Breaking Down the New Australian Government Guidelines for Cardiovascular Health

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The Australian Government Department of Health and Aged Care updated the 2012 Guidelines for the management of absolute cardiovascular disease risk in June 2020 in partnership with the National Heart Foundation of Australia, speaking for the Australian Chronic Disease Prevention Alliance (ACDPA). The new recommendation emphasizes utilizing a validated risk equation to assess and treat cardiovascular disease risk as the global best practices.

The new methodology recognizes the Framingham Risk Equation’s limitations in effectively calculating risk for the whole Australian community as well as Aboriginal and Torres Strait Islander groups, even though the 2012 guidelines used it. The revised recommendation takes into account more than 350 risk calculators, ratings, or methods for determining an individual’s likelihood of getting cardiovascular disease.

Exploring the recent changes in the guideline

1. Different age groups for risk assessment

The updated Australian cardiovascular disease guidelines now extend the use of the risk calculator to a wider age group, covering individuals aged 45 to 79 years without known cardiovascular disease. Moreover, the target age ranges for risk assessment using the risk calculator have been customized based on diabetes and First Nations status for those without known CVD.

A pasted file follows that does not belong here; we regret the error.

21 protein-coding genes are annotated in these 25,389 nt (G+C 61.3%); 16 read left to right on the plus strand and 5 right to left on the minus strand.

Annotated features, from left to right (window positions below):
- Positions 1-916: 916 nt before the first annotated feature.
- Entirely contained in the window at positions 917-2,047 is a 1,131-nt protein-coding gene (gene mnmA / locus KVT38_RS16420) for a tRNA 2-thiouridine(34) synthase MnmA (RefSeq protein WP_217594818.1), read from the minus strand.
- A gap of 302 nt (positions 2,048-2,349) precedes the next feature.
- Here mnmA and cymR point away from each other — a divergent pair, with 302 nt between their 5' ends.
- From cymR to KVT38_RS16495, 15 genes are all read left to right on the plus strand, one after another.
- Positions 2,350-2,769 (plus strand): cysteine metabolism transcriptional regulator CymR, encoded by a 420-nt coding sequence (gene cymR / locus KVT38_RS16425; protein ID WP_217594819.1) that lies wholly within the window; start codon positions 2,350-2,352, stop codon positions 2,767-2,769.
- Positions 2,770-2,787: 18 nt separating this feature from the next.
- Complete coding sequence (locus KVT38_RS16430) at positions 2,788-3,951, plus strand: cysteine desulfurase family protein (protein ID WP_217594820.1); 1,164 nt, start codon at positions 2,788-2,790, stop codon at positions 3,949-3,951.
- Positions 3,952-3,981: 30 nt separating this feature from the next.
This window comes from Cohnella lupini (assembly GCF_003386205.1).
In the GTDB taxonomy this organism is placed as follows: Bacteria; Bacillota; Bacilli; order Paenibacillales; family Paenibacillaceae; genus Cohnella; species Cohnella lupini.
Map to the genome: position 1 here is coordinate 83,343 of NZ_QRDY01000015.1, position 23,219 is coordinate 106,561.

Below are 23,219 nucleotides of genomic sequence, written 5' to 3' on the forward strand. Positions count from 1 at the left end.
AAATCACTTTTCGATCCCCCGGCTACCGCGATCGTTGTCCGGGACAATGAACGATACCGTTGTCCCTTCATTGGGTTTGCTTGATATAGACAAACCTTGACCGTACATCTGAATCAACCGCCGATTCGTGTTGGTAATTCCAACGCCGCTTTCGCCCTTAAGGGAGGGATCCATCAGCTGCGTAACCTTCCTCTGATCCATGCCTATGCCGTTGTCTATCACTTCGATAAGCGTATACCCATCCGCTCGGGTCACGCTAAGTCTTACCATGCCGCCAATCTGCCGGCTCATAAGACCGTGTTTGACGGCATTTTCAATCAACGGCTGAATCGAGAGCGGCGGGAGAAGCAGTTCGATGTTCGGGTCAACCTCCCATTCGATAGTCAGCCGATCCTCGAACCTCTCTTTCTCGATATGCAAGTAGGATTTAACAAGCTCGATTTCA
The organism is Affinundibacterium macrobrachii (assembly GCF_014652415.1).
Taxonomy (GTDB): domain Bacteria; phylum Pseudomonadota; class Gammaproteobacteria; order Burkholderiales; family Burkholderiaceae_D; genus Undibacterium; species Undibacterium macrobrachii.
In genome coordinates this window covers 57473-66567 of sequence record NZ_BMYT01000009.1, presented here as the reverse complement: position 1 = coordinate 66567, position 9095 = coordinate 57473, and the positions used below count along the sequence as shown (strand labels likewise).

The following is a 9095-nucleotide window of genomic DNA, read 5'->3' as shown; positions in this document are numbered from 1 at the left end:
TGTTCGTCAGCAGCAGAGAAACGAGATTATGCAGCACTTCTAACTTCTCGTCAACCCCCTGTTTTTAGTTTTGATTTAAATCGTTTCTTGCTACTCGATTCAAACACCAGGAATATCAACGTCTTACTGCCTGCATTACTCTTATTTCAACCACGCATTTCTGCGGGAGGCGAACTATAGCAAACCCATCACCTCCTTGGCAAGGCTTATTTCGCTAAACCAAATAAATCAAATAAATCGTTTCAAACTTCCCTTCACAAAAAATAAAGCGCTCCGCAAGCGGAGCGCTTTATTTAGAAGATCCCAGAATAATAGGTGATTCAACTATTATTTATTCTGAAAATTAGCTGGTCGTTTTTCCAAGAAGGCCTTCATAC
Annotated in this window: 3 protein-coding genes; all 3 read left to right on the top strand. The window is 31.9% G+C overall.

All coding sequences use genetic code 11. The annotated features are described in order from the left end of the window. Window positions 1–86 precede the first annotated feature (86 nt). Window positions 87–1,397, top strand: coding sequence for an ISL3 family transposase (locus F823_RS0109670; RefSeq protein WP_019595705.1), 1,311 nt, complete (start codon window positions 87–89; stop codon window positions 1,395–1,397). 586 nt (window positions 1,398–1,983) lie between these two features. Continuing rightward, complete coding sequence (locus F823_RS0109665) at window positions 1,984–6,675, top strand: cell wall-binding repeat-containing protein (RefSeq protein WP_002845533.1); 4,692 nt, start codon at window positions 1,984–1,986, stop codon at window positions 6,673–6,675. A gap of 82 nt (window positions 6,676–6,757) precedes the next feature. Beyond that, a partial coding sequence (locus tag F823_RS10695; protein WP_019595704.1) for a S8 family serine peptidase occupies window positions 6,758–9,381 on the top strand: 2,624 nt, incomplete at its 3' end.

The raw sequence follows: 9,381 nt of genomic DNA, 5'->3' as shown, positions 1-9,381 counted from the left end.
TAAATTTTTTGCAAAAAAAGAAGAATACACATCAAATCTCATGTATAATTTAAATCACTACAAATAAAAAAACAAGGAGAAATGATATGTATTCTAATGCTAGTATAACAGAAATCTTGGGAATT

• people with diabetes from age 35-79 years.
  • First Nations people from age 30-79 years.
  • First Nations people aged 18-29 years should have their individual risk factors assessed.

2. Redefined risk categories

The risk estimates now signify the probability of experiencing a cardiovascular event in the upcoming 5 years. These estimates are based on the updated Aus CVD Risk Calculator, offering improved and more accurate risk predictions compared to the previous calculator. With the introduction of new risk categories, it’s important to note that they are not directly interchangeable with the classifications used in the 2012 guidelines. As a result, we now observe distinct risk percentile ranges for high, intermediate, and low-risk classifications.

The new CVD risk categories are:

  • high (≥10% risk over 5 years)
  • intermediate (5 to <10% risk over 5 years)
  • low (<5% risk over 5 years).

3. New Australian cardiovascular disease risk calculator